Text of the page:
Tanning Beds Associated With Specific Genetic Mutation, Younger Diagnosis in Melanoma

A study published in the Journal of the National Cancer Institute found that indoor tanning bed exposure may trigger a specific genetic mutation, BRAF V600E, associated with melanoma and contribute to younger age at diagnosis.

Researchers assessed 114 patients who used indoor tanning beds and 222 who did not between December 2013 and May 2015.

Study finds specific mutation and younger age associated with tanning beds
A total of 105 melanomas were observed during the study, 36% of which were BRAF-mutant, and most were BRAF V600E mutations.

BRAF V600E genotype was more prevalent in indoor tanning users than in non-users (42.9% vs. 28.3%; P=0.04). Prevalence of this genotype was even higher in those who initiated indoor tanning at <25 years of age compared with those who initiated indoor tanning at ≥25 years of age (62.2% vs. 31.1%; P=0.003).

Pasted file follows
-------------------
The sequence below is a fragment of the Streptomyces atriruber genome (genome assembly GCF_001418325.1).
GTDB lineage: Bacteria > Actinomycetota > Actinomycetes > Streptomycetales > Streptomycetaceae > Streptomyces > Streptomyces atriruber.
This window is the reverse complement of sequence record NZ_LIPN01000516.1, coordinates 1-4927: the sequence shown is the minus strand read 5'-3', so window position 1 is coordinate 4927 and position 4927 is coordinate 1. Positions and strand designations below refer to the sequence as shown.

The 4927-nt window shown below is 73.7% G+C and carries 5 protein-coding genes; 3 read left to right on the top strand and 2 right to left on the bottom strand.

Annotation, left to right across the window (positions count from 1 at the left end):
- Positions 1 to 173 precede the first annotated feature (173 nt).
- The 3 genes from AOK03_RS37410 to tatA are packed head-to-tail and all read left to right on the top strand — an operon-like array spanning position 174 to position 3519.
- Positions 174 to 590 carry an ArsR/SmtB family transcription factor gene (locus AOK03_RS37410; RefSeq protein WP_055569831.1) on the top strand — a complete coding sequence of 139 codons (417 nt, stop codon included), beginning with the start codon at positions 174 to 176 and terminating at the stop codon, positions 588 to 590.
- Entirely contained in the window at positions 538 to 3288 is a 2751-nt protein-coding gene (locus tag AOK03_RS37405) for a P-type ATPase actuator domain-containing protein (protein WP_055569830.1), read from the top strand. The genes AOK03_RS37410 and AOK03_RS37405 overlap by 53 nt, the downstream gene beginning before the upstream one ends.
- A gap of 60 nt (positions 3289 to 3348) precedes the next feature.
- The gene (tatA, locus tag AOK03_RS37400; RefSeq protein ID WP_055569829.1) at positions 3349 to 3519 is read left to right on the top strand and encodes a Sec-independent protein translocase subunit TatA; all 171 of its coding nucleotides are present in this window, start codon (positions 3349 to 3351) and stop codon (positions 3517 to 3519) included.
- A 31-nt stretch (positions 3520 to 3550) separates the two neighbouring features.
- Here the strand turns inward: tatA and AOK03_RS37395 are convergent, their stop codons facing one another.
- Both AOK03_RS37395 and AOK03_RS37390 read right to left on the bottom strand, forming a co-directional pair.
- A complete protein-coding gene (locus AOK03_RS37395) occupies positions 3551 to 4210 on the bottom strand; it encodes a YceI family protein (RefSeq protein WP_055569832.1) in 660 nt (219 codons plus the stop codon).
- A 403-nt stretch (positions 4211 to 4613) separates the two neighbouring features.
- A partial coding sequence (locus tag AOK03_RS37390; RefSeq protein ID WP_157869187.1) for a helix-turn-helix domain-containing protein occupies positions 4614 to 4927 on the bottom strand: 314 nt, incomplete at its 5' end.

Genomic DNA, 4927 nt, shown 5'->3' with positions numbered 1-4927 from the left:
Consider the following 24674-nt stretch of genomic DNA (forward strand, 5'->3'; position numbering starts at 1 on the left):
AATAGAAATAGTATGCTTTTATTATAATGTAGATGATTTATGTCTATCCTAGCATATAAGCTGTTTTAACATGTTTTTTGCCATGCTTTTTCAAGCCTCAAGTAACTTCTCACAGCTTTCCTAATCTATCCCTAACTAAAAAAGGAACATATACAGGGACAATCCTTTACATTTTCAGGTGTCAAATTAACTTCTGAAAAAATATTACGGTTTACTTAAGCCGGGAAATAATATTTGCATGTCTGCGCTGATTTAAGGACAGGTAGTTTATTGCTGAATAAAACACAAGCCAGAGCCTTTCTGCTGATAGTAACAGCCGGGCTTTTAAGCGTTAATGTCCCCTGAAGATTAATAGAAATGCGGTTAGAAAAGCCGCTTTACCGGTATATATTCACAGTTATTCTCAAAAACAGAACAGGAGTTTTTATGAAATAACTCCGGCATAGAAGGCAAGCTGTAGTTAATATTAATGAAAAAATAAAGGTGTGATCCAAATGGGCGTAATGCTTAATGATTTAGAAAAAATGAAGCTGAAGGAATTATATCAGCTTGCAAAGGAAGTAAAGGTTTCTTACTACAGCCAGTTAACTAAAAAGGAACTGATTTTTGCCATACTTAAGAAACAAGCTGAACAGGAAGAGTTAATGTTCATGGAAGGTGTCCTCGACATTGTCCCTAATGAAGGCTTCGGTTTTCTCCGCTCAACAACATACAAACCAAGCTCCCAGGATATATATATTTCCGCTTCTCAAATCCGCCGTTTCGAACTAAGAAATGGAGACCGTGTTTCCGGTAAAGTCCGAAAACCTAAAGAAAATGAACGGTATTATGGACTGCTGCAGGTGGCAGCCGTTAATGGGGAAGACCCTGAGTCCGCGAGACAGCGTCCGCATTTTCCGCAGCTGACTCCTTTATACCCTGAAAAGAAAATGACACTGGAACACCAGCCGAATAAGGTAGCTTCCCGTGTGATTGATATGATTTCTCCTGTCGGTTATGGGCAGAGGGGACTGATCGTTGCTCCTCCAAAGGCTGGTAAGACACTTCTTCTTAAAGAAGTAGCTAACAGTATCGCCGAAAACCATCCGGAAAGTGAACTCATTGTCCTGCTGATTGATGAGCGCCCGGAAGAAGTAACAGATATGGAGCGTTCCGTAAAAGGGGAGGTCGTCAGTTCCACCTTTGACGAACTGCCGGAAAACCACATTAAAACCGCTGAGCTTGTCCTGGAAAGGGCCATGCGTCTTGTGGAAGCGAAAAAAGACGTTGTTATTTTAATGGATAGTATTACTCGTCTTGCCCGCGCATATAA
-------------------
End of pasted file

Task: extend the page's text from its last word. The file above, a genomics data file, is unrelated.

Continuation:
Patients who reported indoor tanning exposure were younger at melanoma diagnosis compared with patients who did not engage in indoor tanning (51.5 years vs. 64.0 years; P<0.001).

More melanomas were observed in intermittently sun-exposed skin in indoor tanning users than non-users (65.7% vs. 51.9%; P=0.02).

“Our data suggest IT may promote melanomas that arise in skin with low-chronic sun-induced damage through BRAF V600E-mediated melanomagenesis,” the researchers concluded.